September 2009
Summary: Neal deGrasse Tyson on 2012; Wikipedia entry; "Cycles of Danger" in Atlantis Rising magazine

1.Neal deGrasse Tyson

A well known and liked TV personality, Neal deGrasse Tyson, chimed in on the 2012 discussion. Unfortunately, he indulged in the classic misrepresentation of the galactic alignment phenomenon, much like astronomers I had exchanges with five and eight years ago. I guess it doesn't really matter how many times I address the same misconceptions; they will continue to arise as the latest round of "experts" stumble into the 2012 arena and neglect to Google "galactic alignment" or read my book Galactic Alignment before asserting their views about it.

Tyson bio:

Here is the piece in which Tyson gets it wrong:

It's odd that many people will say something like "there is no alignment in 2012" and then qualify that by saying the alignment happens every year on the solstice for many years around 2012. So, the initial headline they present is misleading. It is more accurate to start by saying that the alignment is in effect in 2012, given the 1/2-degree width of the sun. The point is much overlabored as some kind of deal breaker for 2012 having any meaning at all. We should be asking "what were the ancient Maya skywatchers looking at?"


2. Wikipedia "2012 phenomenon" entry

I'm currently working out my reponse to this relatively recent entry on Wikipedia that a friend recently called my attention to.


3. William Hamilton, "Cycles of Danger" article from Atlantis Rising magazine. Anthologized in Forbidden Religion (2008).

A piece by William Hamilton III called "Cycles of Danger" appeared a few years back in the pages of Atlantis Rising magazine. It was one of the first of a now legion number of articles and treatments that confuse the precession-based galactic alignment with the orbit of our solar system around the galactic center in a sinusoidal motion above and below the galactic mid-plane. Hamilton's article even cited a website (by Marling) that accurately summarized my work on the galactic alignment, but then explained it incorrectly. I sent a letter to the editor at Atlantis Rising as follows:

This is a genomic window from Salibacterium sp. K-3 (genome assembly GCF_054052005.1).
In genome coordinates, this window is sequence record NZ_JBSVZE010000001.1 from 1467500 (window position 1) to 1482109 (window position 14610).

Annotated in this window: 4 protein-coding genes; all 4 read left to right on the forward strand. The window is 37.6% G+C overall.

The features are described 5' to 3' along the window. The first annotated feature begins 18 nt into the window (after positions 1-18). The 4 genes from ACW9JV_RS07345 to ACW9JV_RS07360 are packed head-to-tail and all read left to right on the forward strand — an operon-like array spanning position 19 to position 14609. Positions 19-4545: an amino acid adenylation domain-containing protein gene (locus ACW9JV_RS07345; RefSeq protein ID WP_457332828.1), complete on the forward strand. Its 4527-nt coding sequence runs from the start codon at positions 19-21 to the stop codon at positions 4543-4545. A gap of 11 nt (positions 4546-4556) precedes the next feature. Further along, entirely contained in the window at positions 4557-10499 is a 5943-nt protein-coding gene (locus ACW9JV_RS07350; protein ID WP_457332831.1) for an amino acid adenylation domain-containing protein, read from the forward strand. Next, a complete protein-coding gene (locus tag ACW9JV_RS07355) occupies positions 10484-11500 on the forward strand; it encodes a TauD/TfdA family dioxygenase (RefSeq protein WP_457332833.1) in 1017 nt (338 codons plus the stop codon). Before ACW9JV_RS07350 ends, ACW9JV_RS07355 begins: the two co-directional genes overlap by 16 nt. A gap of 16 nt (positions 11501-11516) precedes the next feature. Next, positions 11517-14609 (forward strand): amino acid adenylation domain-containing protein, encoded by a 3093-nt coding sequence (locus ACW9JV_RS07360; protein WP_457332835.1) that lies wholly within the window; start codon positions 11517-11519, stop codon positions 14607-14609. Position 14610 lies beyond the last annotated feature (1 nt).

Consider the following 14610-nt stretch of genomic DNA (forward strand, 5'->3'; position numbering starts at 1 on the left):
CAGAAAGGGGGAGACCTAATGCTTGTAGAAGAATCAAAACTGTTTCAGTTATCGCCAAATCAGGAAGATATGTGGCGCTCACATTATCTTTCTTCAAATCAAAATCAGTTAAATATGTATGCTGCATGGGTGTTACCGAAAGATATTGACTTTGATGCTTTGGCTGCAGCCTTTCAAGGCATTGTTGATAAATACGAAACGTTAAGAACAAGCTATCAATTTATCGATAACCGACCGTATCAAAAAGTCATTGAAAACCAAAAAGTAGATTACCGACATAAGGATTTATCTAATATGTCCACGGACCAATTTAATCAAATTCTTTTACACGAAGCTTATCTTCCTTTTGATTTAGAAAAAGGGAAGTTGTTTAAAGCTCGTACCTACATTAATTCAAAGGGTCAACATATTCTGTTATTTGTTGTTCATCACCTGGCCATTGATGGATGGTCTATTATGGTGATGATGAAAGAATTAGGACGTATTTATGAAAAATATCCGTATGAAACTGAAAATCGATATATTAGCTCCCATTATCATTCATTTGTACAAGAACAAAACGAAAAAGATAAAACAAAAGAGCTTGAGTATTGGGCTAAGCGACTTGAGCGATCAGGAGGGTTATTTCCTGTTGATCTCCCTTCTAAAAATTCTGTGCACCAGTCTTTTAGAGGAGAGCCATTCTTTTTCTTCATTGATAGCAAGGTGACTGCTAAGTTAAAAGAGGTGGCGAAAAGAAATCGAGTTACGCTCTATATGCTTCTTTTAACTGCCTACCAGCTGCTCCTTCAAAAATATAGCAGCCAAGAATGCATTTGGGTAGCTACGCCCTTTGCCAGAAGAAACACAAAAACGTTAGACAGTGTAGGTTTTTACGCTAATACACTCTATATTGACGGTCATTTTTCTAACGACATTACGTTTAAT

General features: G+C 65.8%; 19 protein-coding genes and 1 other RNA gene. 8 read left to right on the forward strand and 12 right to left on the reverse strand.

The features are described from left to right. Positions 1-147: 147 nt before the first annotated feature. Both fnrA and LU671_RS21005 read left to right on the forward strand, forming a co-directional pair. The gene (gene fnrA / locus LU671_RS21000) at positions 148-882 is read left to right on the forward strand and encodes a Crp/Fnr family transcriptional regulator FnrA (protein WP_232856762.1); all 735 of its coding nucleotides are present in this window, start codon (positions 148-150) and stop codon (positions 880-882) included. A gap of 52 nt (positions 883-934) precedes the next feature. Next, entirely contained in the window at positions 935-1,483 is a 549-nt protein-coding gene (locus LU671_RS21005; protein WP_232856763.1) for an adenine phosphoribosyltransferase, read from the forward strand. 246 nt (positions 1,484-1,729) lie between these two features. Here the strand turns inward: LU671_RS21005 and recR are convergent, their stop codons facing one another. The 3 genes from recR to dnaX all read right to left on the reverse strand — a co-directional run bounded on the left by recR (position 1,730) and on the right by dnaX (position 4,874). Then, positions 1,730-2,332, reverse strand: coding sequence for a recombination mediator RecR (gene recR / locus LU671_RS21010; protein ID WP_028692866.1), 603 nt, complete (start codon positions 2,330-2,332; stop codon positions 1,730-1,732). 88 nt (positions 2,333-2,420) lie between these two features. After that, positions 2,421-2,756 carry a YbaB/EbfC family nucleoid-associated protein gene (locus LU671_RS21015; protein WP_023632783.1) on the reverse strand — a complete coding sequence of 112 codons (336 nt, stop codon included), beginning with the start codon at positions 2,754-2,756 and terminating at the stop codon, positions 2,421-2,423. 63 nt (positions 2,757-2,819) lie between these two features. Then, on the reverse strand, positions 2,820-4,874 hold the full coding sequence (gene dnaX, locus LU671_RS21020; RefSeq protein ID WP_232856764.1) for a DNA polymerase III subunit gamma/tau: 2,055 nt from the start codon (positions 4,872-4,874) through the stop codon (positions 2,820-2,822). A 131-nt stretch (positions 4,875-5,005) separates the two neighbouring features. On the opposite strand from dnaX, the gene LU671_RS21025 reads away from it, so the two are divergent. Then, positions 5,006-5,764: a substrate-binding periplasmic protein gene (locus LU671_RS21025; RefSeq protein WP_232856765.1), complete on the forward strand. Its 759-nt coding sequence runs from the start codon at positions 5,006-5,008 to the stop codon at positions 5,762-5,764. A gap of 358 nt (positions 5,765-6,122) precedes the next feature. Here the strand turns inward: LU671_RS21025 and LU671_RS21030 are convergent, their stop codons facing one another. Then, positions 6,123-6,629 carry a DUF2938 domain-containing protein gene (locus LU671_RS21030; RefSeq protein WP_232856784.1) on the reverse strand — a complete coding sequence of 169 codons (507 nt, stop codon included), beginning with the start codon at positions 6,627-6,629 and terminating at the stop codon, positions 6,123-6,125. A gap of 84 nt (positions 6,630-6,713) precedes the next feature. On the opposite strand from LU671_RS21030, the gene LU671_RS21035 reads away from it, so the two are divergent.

In William Hamilton III's article "The Cycles of Danger," readers need to know that he is speaking about the orbit of our solar system around our Milky Way's Galactic Center. This orbit is, as he specifies, on the order of hundreds of millions of years. However, Hamilton introduces his idea with a quote from a website by Roderick Marling, which draws heavily from my books on the original Maya teachings about 2012. Marling nicely paraphrased and summarized my work on 2012, stating correctly that the solstice sun aligns with the galactic equator in 2012, and this occurs only once every precessional cycle (roughly 26,000 years). Two diagrams on Marling's website were taken from my 1998 book Maya Cosmogenesis 2012 and illustrate how precession, over thousands of years, has been causing the December solstice sun to slowly shift into alignment with the "nuclear bulge" of our Milky Way (the Galactic Center). Hamilton shares interesting findings regarding our solar system's sinusoidal wave orbit, moving above and below the plane of our galaxy, over many millions of years. But it needs to be stated emphatically that this orbital process is not to be confused with the alignment process that the Maya intended their cycle ending date (December 21, 2012) to target. Finally, there was a typo in Marling's website: it should be Accurate information on the galactic alignment of 2012, including essays going back to 1994, FAQs, and the distinction between precessional shifting and orbital period can be found on my website:

John Major Jenkins

A truncated version of my corrective letter did appear in a subsequent issue of Atlantis Rising. In 2008, Atlantis Rising editor Doug Kenyon anthologized another round of articles from his magazine in a third book of a series, this one called Forbidden Religion. I noticed it just recently and found Hamilton's article in it. They had corrected the typo in the web link, but allowed the confabulatory misconstruing of the galactic alignment to stand. Of course, my letter to the editor was not included. This is a good example of how disinformation has an insistent integrity of its own, especially in the hands of the careless and clueless.